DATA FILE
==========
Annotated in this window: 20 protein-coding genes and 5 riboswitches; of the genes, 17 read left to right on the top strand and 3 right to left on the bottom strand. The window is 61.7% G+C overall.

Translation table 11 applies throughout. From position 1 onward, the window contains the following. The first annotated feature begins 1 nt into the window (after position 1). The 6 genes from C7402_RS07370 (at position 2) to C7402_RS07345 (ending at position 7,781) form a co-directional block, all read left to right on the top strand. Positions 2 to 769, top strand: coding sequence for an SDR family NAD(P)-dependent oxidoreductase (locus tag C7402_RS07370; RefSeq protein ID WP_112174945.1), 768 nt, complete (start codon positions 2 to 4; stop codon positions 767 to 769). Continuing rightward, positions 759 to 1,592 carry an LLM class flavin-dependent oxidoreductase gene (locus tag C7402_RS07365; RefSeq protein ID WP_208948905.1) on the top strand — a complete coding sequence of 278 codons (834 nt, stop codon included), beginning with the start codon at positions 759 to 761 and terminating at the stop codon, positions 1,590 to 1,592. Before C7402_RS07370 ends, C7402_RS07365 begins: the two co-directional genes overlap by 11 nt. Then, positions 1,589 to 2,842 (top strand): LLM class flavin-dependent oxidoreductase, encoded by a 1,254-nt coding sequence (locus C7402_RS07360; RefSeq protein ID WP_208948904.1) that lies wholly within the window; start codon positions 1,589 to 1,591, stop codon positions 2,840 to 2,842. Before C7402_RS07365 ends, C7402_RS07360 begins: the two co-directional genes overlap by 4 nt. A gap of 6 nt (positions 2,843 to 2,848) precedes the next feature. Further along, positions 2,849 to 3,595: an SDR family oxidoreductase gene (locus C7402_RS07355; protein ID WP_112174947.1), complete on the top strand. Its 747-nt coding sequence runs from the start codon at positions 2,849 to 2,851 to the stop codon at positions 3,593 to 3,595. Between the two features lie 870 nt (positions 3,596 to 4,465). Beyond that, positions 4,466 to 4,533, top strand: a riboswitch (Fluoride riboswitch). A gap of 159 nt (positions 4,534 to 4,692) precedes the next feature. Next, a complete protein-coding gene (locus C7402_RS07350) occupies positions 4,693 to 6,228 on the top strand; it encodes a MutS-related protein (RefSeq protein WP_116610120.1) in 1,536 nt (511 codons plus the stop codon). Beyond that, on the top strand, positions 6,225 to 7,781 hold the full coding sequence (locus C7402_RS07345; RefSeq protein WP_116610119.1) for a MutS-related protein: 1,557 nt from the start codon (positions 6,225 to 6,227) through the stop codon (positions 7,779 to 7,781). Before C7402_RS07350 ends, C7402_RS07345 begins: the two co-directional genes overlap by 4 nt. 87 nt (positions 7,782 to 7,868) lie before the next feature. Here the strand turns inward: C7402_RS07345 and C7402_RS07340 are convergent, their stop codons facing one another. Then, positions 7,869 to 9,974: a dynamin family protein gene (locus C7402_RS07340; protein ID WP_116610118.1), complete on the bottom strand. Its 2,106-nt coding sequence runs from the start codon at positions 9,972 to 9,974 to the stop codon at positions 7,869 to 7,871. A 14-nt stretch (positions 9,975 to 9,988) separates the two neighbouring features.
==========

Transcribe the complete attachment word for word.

Annotated in this window: 20 protein-coding genes and 5 riboswitches; of the genes, 17 read left to right on the top strand and 3 right to left on the bottom strand. The window is 61.7% G+C overall.

Translation table 11 applies throughout. From position 1 onward, the window contains the following. The first annotated feature begins 1 nt into the window (after position 1). The 6 genes from C7402_RS07370 (at position 2) to C7402_RS07345 (ending at position 7,781) form a co-directional block, all read left to right on the top strand. Positions 2 to 769, top strand: coding sequence for an SDR family NAD(P)-dependent oxidoreductase (locus tag C7402_RS07370; RefSeq protein ID WP_112174945.1), 768 nt, complete (start codon positions 2 to 4; stop codon positions 767 to 769). Continuing rightward, positions 759 to 1,592 carry an LLM class flavin-dependent oxidoreductase gene (locus tag C7402_RS07365; RefSeq protein ID WP_208948905.1) on the top strand — a complete coding sequence of 278 codons (834 nt, stop codon included), beginning with the start codon at positions 759 to 761 and terminating at the stop codon, positions 1,590 to 1,592. Before C7402_RS07370 ends, C7402_RS07365 begins: the two co-directional genes overlap by 11 nt. Then, positions 1,589 to 2,842 (top strand): LLM class flavin-dependent oxidoreductase, encoded by a 1,254-nt coding sequence (locus C7402_RS07360; RefSeq protein ID WP_208948904.1) that lies wholly within the window; start codon positions 1,589 to 1,591, stop codon positions 2,840 to 2,842. Before C7402_RS07365 ends, C7402_RS07360 begins: the two co-directional genes overlap by 4 nt. A gap of 6 nt (positions 2,843 to 2,848) precedes the next feature. Further along, positions 2,849 to 3,595: an SDR family oxidoreductase gene (locus C7402_RS07355; protein ID WP_112174947.1), complete on the top strand. Its 747-nt coding sequence runs from the start codon at positions 2,849 to 2,851 to the stop codon at positions 3,593 to 3,595. Between the two features lie 870 nt (positions 3,596 to 4,465). Beyond that, positions 4,466 to 4,533, top strand: a riboswitch (Fluoride riboswitch). A gap of 159 nt (positions 4,534 to 4,692) precedes the next feature. Next, a complete protein-coding gene (locus C7402_RS07350) occupies positions 4,693 to 6,228 on the top strand; it encodes a MutS-related protein (RefSeq protein WP_116610120.1) in 1,536 nt (511 codons plus the stop codon). Beyond that, on the top strand, positions 6,225 to 7,781 hold the full coding sequence (locus C7402_RS07345; RefSeq protein WP_116610119.1) for a MutS-related protein: 1,557 nt from the start codon (positions 6,225 to 6,227) through the stop codon (positions 7,779 to 7,781). Before C7402_RS07350 ends, C7402_RS07345 begins: the two co-directional genes overlap by 4 nt. 87 nt (positions 7,782 to 7,868) lie before the next feature. Here the strand turns inward: C7402_RS07345 and C7402_RS07340 are convergent, their stop codons facing one another. Then, positions 7,869 to 9,974: a dynamin family protein gene (locus C7402_RS07340; protein ID WP_116610118.1), complete on the bottom strand. Its 2,106-nt coding sequence runs from the start codon at positions 9,972 to 9,974 to the stop codon at positions 7,869 to 7,871. A 14-nt stretch (positions 9,975 to 9,988) separates the two neighbouring features.